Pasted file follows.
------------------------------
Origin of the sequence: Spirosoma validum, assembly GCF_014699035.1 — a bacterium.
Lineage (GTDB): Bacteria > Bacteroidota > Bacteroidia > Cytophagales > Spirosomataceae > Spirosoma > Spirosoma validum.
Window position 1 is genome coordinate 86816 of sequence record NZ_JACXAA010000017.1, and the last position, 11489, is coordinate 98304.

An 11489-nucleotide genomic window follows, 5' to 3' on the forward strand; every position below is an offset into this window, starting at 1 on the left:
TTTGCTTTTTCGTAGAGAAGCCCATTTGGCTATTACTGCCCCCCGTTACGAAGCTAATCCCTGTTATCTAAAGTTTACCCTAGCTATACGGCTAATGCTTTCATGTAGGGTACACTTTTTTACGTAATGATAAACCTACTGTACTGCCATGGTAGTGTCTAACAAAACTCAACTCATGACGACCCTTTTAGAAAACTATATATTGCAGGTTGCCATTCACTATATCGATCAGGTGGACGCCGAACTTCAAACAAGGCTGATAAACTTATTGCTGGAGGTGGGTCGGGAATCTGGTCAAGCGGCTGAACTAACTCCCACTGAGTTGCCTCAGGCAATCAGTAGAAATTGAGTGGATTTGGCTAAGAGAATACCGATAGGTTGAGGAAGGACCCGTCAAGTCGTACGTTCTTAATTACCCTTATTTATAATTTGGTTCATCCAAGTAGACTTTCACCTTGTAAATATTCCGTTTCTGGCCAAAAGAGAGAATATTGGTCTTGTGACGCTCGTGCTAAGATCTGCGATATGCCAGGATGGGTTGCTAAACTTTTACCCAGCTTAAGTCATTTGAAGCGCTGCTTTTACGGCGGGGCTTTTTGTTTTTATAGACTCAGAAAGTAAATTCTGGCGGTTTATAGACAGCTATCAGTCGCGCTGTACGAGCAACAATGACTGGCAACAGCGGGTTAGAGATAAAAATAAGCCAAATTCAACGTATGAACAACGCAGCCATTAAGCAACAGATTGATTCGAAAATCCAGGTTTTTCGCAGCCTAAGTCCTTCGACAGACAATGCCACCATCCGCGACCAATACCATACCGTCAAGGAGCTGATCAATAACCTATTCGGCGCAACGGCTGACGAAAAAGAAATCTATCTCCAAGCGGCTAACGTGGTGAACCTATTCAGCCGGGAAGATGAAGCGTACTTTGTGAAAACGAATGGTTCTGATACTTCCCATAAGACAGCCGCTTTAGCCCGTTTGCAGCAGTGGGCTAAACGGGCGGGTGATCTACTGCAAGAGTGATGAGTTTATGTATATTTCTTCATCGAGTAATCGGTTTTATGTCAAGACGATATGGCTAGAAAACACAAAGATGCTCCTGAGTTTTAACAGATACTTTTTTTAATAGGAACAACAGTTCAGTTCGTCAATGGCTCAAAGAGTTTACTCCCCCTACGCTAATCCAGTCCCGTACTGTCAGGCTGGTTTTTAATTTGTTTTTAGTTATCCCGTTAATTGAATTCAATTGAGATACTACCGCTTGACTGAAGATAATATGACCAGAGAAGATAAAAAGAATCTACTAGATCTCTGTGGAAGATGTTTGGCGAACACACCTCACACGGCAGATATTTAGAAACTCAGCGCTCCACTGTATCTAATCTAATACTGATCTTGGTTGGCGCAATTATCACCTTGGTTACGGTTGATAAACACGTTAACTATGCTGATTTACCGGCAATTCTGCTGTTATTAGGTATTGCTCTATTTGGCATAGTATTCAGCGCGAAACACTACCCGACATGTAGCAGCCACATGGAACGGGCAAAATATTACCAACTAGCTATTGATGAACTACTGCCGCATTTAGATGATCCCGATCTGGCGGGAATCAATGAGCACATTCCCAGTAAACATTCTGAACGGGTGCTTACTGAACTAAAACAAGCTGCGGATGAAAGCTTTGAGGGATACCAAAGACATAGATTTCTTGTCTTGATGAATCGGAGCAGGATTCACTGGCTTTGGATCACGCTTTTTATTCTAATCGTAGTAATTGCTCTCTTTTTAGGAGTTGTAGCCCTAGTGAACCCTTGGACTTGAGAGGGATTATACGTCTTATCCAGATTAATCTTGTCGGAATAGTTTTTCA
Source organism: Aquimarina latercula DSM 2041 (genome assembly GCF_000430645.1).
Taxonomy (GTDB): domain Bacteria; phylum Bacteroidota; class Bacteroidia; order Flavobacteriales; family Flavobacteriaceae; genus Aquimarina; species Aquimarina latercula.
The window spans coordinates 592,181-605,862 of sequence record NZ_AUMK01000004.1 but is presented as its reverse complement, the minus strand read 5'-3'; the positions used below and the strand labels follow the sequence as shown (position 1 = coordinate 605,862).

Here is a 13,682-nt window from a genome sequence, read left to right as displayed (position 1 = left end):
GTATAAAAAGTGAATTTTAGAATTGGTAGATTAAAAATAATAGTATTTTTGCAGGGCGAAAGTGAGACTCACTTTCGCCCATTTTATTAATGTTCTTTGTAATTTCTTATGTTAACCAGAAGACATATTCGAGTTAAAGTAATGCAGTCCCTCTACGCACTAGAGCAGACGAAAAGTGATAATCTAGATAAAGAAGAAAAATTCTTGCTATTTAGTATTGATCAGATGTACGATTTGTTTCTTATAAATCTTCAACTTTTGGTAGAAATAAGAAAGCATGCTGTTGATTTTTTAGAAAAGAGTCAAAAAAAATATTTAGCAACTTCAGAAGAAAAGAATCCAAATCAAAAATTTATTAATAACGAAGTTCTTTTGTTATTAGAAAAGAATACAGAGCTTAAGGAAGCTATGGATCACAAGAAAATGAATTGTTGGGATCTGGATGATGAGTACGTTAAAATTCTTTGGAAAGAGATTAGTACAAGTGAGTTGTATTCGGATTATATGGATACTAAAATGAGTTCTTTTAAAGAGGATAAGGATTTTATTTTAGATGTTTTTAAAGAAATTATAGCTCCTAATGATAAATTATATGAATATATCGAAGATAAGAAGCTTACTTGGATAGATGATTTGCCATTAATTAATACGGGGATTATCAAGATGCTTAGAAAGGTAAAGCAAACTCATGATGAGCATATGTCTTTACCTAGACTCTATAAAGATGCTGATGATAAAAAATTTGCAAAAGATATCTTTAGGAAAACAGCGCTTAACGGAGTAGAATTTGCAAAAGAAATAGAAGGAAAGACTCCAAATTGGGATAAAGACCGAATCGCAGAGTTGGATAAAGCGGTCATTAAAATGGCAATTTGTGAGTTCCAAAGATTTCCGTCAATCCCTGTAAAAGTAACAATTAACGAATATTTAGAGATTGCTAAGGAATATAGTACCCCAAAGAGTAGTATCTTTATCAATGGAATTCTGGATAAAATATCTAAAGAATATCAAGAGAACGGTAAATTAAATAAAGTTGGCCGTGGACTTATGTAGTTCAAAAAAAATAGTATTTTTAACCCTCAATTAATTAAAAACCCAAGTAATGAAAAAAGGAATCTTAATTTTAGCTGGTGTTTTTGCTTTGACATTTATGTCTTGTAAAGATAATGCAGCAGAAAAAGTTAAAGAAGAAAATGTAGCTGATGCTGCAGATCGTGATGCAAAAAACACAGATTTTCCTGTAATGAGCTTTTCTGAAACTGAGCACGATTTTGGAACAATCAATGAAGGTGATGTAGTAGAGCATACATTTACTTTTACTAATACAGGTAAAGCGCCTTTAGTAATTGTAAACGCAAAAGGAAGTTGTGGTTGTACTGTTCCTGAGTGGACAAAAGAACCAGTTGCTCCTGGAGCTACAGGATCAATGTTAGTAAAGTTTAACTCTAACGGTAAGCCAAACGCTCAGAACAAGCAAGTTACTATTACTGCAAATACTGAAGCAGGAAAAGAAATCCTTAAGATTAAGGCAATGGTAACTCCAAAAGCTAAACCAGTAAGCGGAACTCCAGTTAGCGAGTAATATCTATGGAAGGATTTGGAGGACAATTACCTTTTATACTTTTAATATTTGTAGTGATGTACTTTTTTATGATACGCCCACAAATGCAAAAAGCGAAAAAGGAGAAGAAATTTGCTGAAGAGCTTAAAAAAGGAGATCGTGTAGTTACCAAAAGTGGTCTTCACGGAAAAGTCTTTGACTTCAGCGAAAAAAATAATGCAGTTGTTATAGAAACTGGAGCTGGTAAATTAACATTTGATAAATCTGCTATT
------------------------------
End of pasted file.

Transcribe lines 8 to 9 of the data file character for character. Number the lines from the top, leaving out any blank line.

The window spans coordinates 592,181-605,862 of sequence record NZ_AUMK01000004.1 but is presented as its reverse complement, the minus strand read 5'-3'; the positions used below and the strand labels follow the sequence as shown (position 1 = coordinate 605,862).

Here is a 13,682-nt window from a genome sequence, read left to right as displayed (position 1 = left end):